There's been one person notably absent from the conversation about the collapse of Terra's $18 billion algorithmic stablecoin and $30 billion network token, LUNA: investor Mike Novogratz.

After not tweeting since May 8, right around when things started going pear-shaped for Terra, the founder and CEO of crypto investing firm Galaxy Digital today tweeted a memo to shareholders and stakeholders describing how it all fell apart.  

Explained Novogratz, who typically composes one to tweets per day, "I have spent the past week reflecting on the economy and macro markets, our industry, and Galaxy’s place in it."

Galaxy Digital has invested in the Terra ecosystem since September 2020—before the "Ethereum killer" became a top-10 blockchain. Both Galaxy and Novogratz poured money into the network, a fact underlined when the latter recently got a tattoo of a wolf howling at the moon with "Luna" written underneath.


Novogratz walks readers through the firm's investment thesis, highlighting a projected "expansion of blockchain-native payment systems"; it was interested specifically in the Chai app, which has a solid user base in South Korea.  

He goes on to give his perspective on what went wrong—a combination of central banks "unwinding a massive liquidity bubble" brought about by expansionist monetary policies and higher fiscal spending and too much pressure on Terra to deliver high-interest returns on users' holdings.

"UST’s growth had exploded from the 18% yield offered in the Anchor protocol, which eventually overwhelmed other uses of the Terra blockchain," writes Novogratz. "The downward pressure on reserve assets coupled with UST withdrawals, triggered a stress scenario akin to a 'run on the bank.'”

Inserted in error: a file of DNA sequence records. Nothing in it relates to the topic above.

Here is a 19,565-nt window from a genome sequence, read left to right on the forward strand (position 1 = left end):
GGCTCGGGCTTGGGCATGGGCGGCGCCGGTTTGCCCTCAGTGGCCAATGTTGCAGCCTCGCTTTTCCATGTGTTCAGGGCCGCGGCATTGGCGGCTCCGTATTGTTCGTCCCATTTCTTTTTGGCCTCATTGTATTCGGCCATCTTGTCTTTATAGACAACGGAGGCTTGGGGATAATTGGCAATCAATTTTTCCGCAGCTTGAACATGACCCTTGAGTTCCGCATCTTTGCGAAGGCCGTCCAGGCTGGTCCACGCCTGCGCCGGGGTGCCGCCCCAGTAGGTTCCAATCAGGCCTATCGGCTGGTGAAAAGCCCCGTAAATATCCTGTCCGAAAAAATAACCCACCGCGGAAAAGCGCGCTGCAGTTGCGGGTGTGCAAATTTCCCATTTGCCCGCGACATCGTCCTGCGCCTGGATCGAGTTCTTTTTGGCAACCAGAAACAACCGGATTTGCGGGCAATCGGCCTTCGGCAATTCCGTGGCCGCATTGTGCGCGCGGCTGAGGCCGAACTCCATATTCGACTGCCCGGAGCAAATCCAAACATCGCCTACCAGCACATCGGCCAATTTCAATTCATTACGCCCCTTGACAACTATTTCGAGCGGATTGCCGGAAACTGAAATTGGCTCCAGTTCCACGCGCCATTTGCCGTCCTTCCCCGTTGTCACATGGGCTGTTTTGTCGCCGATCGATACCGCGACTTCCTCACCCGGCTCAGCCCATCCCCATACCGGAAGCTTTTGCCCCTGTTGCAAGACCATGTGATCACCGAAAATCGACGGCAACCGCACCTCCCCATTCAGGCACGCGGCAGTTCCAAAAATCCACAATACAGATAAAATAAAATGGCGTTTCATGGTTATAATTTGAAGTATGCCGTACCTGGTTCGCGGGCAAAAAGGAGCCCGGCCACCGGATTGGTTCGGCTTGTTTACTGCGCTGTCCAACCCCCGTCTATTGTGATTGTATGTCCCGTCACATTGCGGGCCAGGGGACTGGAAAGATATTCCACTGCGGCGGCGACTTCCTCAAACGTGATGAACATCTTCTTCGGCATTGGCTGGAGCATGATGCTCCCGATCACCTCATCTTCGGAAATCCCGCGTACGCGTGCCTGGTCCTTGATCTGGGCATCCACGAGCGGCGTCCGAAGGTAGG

Novo asserts that Galaxy will be able to survive the crash because it did four things: diversified its portfolio, frequently took profits instead of letting it all ride, used a risk management framework, and understood its investment would be impacted by macro events.

That doesn't mean Terra's collapse won't hurt. As of December 31, Galaxy held over $400 million in LUNA, a token that once sold for over $100 and is now worth less than a penny. Last week, Galaxy Digital projected a $300 million loss for the quarter as its equity declined by 12% to $2.2 billion.

"With our diversified business lines, Galaxy remains in a strong capital and liquidity position. We are well-positioned for long-term growth," he nonetheless states.

As for what he's taking away personally, he says, "My tattoo will be a constant reminder that venture investing requires humility."

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